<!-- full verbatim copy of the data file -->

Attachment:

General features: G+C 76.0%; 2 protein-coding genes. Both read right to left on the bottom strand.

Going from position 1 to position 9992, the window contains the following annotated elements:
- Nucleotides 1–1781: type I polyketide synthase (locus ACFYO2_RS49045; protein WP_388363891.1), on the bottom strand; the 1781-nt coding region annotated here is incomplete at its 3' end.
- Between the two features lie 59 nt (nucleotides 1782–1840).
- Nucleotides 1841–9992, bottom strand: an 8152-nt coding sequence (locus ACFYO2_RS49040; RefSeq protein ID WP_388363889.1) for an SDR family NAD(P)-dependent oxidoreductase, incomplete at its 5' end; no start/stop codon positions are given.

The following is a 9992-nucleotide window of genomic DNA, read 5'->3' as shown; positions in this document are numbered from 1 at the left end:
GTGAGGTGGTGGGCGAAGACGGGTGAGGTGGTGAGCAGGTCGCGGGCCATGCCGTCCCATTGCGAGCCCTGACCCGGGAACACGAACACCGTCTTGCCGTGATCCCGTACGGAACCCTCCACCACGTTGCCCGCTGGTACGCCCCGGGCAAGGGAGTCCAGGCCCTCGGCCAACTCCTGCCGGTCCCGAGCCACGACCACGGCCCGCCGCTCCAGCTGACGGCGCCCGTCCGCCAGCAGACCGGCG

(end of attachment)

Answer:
General features: G+C 76.0%; 2 protein-coding genes. Both read right to left on the bottom strand.

Going from position 1 to position 9992, the window contains the following annotated elements:
- Nucleotides 1–1781: type I polyketide synthase (locus ACFYO2_RS49045; protein WP_388363891.1), on the bottom strand; the 1781-nt coding region annotated here is incomplete at its 3' end.
- Between the two features lie 59 nt (nucleotides 1782–1840).
- Nucleotides 1841–9992, bottom strand: an 8152-nt coding sequence (locus ACFYO2_RS49040; RefSeq protein ID WP_388363889.1) for an SDR family NAD(P)-dependent oxidoreductase, incomplete at its 5' end; no start/stop codon positions are given.

The following is a 9992-nucleotide window of genomic DNA, read 5'->3' as shown; positions in this document are numbered from 1 at the left end:
GTGAGGTGGTGGGCGAAGACGGGTGAGGTGGTGAGCAGGTCGCGGGCCATGCCGTCCCATTGCGAGCCCTGACCCGGGAACACGAACACCGTCTTGCCGTGATCCCGTACGGAACCCTCCACCACGTTGCCCGCTGGTACGCCCCGGGCAAGGGAGTCCAGGCCCTCGGCCAACTCCTGCCGGTCCCGAGCCACGACCACGGCCCGCCGCTCCAGCTGACGGCGCCCGTCCGCCAGCAGACCGGCG